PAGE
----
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What is Spyware and How to Protect Yourself from It?

Ronald Bushnell

IT business meeting

These days, many companies keep important documents and personal information stored online, rather than on paper in a file cabinet. While this approach is much more convenient than physical storage, it also comes with its own unique risks. Malicious software programs, or malware, can compromise your company’s security and put your secure information at risk. 

Spyware is one type of malware that can be particularly threatening. Spyware is designed to gather information from your computer or mobile device, which it can then sell to third parties and potentially harm your company. Let’s take a deeper look at what spyware does and how you can protect yourself from it. 

What Is Spyware And What Does It Do? 

Spyware is a type of software program that collects sensitive or valuable information from your device. The spyware program will then sell this information to third parties or even use it to conduct identity theft. 

Cybercrime is at a high point right now, as we are living so much of our lives online. In fact, cybercrime went up 600 percent during the COVID-19 pandemic. Spyware is evolving to monitor even more of our online activity and work even more covertly. 

Spyware programs often start by looking at your online behavior – your browsing history, emails, keystrokes, and passwords. Some types of spyware can even get access to your camera and microphone. Mobile spyware may also look at your phone calls and SMS messages. It can use all of this information to gain access to your online accounts, which is one of the first steps of identity theft. 

Once a spyware program has your login credentials to secure accounts, it can use them to find things like credit card numbers and other bank account information. This puts you at risk of identity theft and can put your company in a very dangerous position as well. 

Spyware exploits security vulnerabilities in your system and in the apps that you download to make its way onto your device. Spyware can be very hard to identify because it often comes as part of another seemingly innocuous download. You might also find spyware on your device after opening an unsecured email or clicking on a suspicious advertisement. 

Examples of Spyware

Antivirus software and other digital security tools have become very sophisticated in recent years. This means that cybercriminals have had to become just as sophisticated to evade them. 

As a result, there are many different types of spyware out there, some of which are very difficult to catch if you aren’t looking for them. Each type of spyware works differently, but they all have the same goal of collecting your personal information. Here are some of the most common types of spyware.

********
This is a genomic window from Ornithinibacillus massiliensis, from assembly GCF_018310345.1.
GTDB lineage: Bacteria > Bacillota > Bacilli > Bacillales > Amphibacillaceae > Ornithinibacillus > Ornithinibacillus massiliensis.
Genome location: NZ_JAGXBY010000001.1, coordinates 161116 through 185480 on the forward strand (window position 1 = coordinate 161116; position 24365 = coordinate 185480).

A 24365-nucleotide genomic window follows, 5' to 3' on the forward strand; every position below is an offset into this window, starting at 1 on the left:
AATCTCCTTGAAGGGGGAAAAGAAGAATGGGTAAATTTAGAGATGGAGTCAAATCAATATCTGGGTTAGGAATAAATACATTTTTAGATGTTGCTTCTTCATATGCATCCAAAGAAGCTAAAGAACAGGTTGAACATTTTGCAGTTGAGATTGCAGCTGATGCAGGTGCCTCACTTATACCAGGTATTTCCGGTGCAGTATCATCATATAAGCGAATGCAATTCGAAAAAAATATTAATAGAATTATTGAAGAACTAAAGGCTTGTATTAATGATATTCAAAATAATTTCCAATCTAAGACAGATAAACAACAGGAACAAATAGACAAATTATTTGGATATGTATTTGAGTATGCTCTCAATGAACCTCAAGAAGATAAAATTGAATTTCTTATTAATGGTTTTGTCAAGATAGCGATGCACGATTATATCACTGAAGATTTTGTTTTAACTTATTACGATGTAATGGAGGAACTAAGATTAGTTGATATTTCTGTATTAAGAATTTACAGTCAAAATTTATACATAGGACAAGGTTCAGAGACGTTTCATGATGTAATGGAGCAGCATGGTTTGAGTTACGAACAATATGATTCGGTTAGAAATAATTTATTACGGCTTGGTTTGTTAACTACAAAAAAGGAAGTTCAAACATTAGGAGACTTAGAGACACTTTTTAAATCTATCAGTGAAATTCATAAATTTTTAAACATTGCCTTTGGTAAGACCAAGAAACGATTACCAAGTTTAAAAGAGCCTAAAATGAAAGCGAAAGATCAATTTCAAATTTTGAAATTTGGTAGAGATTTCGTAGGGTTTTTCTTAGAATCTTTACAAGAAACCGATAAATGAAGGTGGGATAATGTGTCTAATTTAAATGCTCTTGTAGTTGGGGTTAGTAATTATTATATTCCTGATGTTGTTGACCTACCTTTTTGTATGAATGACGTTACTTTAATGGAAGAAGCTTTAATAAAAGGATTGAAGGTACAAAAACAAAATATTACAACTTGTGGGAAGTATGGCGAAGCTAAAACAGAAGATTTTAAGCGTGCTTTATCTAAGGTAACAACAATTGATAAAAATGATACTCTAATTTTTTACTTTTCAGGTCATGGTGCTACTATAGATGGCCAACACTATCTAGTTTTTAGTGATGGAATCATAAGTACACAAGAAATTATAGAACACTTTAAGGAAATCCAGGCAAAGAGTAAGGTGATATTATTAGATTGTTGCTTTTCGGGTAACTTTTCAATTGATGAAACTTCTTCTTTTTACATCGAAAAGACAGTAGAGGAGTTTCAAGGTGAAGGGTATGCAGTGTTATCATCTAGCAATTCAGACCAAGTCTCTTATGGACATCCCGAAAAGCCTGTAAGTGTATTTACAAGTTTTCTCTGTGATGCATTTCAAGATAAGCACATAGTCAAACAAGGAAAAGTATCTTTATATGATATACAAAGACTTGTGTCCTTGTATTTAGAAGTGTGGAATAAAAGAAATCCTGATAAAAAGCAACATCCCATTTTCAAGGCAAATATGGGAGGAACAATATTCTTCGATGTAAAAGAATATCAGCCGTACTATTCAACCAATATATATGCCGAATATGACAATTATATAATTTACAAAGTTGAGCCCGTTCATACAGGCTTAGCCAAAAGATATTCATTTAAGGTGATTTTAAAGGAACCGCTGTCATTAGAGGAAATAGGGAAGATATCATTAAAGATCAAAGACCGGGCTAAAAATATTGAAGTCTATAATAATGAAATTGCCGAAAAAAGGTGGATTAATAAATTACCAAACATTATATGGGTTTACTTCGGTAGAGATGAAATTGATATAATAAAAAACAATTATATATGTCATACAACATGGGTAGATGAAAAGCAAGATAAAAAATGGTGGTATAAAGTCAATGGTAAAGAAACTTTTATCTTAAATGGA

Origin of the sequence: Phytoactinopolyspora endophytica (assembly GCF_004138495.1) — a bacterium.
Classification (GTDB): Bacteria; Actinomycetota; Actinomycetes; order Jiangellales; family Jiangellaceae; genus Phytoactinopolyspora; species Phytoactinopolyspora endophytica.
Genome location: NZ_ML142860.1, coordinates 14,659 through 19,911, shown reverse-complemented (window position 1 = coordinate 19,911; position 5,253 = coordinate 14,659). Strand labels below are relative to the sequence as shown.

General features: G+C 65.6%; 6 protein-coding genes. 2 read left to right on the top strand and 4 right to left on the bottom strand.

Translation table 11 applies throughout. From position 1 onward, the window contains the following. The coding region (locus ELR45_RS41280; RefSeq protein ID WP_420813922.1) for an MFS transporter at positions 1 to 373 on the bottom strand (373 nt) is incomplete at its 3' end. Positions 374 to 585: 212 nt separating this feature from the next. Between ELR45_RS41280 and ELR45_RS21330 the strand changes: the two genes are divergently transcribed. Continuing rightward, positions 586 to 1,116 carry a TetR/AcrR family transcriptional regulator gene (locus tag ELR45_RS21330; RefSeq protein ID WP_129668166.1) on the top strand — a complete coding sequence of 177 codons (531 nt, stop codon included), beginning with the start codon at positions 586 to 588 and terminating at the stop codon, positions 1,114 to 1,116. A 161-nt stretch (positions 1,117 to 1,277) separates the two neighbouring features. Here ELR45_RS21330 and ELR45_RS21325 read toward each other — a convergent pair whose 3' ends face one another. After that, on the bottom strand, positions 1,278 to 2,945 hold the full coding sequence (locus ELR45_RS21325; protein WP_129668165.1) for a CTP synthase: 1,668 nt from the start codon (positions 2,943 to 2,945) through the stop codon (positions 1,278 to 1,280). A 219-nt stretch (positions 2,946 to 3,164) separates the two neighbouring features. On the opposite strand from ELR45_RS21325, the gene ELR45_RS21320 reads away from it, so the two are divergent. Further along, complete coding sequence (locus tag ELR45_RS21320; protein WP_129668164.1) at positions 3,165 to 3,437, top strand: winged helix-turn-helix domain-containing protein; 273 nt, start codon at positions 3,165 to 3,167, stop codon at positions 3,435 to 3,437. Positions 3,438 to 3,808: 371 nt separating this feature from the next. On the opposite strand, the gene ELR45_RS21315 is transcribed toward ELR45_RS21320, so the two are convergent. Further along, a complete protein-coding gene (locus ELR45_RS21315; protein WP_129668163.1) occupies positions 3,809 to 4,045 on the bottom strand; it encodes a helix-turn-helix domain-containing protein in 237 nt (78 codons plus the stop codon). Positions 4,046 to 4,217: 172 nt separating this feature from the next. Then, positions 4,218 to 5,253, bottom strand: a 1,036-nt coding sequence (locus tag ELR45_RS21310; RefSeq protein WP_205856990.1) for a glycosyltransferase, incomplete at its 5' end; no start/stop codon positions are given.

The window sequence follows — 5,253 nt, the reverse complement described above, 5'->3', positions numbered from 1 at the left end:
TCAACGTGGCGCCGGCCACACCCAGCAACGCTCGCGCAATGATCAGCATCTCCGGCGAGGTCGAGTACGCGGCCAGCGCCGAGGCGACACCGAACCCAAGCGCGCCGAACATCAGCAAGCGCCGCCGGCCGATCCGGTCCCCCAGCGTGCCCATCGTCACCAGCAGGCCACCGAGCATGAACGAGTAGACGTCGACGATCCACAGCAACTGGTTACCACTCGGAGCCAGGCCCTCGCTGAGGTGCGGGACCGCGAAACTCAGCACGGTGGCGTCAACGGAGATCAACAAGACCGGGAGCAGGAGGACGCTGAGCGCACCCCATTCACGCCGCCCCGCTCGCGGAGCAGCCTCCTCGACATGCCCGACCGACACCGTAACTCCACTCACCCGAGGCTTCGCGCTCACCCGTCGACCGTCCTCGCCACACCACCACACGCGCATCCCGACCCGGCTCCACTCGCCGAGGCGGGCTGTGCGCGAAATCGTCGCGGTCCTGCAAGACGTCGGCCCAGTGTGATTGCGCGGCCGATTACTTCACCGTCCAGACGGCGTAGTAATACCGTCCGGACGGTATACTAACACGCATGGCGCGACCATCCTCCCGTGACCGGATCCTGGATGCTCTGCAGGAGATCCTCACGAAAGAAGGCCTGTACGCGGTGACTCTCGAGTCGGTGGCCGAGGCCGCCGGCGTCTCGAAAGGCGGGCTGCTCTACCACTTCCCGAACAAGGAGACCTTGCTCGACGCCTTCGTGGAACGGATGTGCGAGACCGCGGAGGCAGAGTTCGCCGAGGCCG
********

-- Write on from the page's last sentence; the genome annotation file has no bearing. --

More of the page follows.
• Trojan spyware. Trojan spyware programs look like legitimate pieces of software, but hide spyware features in their software or require you to download an extra spyware program.
  • Banking trojans. This is a specific type of trojan that is designed to collect banking information. With so many people conducting their banking online these days, these trojans are able to exploit vulnerabilities in your browser security. 
  • Adware. Adware displays a large volume of ads on your computer with the intent of collecting your personal information. These ads can show up as pop-ups on your desktop or banner ads in your web browser. 
  • Keyloggers. This type of adware tracks all of your keystrokes and browsing habits for malicious purposes. 
  • Tracking cookies. This type of spyware comes from malicious websites. They plant tracking cookies on their website which will start to follow you after you’ve interacted with that site. These cookies can follow all of your online activity and use that information to cause harm.

Symptoms of Spyware

Because spyware infections are so sneaky, it can be difficult to find them once they’ve made their way onto your computer. Understanding the most common symptoms of spyware is very important for protecting your personal information. The sooner you can catch spyware on your device, the quicker you can remove it and ensure that your personal information is safe. 

Here are some of the most common symptoms of spyware. If you notice any of these symptoms on your computer, smartphone, or tablet, you’ll want to take security measures right away to neutralize any potential threats. 

  • Unwanted search engine results. When conducting web searches, the spyware may alter the results or direct you to a different page altogether.